‘Police fail on child abuse’

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Protection against sex abuse provided to children by police in Leeds is worse than in other parts of West Yorkshire, a watchdog’s report claimed today.

West Yorkshire Police has been criticised by Her Majesty’s Inspectorate of Constabulary for its “inconsistent” approach to tackling child sexual exploitation across the county.

In its review of child protection services, HMIC inspectors found some “good examples where police responded well to the risks posed by those who 
sexually exploit children”. 
It said the best work was found in areas with “mature and established partnership arrangements”, but that “in less well-developed, single-agency teams, such as in Leeds, the service was largely reactive”.

The report said: “A reactive approach limits police capability to gather intelligence and to deter and apprehend suspects.”

In September last year, child protection experts warned that the number of children at risk of being groomed in Leeds has more than trebled over the last three years.

HMIC said it was “concerned about the standard” of probes into child sexual exploitation by West Yorkshire Police across the county, particularly as all districts had specialist teams.

One worrying case cited by HMIC showed the long delays caused by the time needed for the force’s hi-tech crime unit to analyse suspects’ computers.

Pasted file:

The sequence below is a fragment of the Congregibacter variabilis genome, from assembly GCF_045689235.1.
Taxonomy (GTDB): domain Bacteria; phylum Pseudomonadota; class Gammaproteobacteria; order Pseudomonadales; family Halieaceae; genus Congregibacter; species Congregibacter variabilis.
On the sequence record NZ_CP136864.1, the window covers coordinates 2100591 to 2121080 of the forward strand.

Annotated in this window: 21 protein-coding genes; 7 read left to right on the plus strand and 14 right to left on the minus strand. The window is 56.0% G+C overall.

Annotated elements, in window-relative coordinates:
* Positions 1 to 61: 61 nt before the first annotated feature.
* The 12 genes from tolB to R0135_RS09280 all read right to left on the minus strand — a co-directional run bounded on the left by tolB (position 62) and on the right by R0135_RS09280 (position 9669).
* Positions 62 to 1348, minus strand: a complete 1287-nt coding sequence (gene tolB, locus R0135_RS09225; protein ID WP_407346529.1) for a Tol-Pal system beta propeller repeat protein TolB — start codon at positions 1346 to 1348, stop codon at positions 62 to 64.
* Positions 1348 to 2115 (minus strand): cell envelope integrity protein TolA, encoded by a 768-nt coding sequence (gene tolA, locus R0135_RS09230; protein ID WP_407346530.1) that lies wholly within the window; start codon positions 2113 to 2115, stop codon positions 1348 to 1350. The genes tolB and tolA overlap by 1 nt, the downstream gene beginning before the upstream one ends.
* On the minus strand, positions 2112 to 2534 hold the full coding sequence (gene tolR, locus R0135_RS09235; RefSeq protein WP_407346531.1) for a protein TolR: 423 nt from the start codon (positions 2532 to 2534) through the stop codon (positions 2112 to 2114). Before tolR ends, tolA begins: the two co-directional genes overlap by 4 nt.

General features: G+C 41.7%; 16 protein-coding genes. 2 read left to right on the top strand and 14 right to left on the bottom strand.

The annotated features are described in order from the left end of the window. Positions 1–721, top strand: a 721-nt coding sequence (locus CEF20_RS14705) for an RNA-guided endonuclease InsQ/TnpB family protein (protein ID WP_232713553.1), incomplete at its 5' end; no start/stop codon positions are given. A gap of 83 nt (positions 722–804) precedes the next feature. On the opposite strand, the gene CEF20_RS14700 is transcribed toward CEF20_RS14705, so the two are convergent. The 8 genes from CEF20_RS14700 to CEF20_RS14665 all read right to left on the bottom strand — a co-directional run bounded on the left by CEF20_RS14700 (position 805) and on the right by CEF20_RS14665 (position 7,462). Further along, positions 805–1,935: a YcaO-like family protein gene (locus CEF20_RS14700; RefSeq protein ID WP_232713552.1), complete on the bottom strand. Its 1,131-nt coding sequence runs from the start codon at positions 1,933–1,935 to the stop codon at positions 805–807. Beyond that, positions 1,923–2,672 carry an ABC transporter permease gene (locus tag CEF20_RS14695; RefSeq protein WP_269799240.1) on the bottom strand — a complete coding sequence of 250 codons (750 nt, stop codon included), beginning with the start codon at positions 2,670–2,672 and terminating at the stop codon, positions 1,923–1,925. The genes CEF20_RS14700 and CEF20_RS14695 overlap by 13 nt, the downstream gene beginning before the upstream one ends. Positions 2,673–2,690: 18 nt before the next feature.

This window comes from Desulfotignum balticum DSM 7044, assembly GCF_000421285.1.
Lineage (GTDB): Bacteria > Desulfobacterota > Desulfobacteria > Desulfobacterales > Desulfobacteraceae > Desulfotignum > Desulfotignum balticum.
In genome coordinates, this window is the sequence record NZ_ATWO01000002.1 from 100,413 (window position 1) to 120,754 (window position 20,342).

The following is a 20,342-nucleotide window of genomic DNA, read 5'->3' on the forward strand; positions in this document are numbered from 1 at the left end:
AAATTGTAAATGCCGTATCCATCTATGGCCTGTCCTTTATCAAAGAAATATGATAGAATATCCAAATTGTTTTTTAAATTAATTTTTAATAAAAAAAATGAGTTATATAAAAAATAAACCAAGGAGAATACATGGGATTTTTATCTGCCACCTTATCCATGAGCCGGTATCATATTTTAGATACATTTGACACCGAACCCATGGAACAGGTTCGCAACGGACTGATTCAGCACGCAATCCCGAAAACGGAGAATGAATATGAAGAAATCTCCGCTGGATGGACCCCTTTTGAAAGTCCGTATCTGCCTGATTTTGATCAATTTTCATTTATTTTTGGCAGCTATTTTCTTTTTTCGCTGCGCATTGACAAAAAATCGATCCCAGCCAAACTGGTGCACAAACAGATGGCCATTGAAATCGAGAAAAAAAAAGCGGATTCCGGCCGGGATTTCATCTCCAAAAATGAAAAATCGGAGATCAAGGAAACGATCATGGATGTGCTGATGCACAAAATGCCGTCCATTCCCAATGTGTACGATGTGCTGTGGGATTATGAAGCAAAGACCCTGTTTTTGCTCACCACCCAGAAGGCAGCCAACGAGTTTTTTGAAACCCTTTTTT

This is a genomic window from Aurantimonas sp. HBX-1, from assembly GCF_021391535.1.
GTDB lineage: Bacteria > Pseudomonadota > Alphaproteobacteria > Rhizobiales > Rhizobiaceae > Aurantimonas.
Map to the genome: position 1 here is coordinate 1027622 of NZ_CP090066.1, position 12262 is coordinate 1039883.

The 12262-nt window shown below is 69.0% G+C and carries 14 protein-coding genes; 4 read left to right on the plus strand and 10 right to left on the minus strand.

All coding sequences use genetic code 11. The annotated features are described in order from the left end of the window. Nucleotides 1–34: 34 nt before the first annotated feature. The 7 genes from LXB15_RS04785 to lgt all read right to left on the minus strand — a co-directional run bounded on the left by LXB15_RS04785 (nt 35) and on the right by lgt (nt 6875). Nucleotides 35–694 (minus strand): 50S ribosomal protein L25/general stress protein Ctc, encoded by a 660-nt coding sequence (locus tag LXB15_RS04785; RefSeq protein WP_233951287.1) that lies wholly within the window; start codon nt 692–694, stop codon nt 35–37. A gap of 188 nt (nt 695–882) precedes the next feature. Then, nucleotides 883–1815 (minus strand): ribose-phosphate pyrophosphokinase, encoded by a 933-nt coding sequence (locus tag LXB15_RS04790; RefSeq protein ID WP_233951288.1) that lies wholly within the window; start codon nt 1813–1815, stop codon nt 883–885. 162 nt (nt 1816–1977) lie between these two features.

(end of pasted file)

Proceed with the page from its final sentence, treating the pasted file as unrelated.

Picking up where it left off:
A man assessed as high risk was arrested in January for possessing indecent images of children, and he was released on bail while his computer was analysed. In June, when he was arrested for sexually abusing a six-year-old girl who had been playing in the street, he was still on bail due to delays looking at the computer.

Elsewhere in the report, inspectors said police in one Leeds unit “found it difficult to cope with the high volume of referrals”. And HMIC said too many children were held unnecessarily overnight in police custody.

West Yorkshire Assistant Chief Constable Russ Foster said: “We will continue to build effective relationships with both statutory and voluntary partners and work closely with them to safeguard vulnerable children and take positive action against those who abuse or neglect children.”

Saphieh Ashtiany, the equality and employment lawyer

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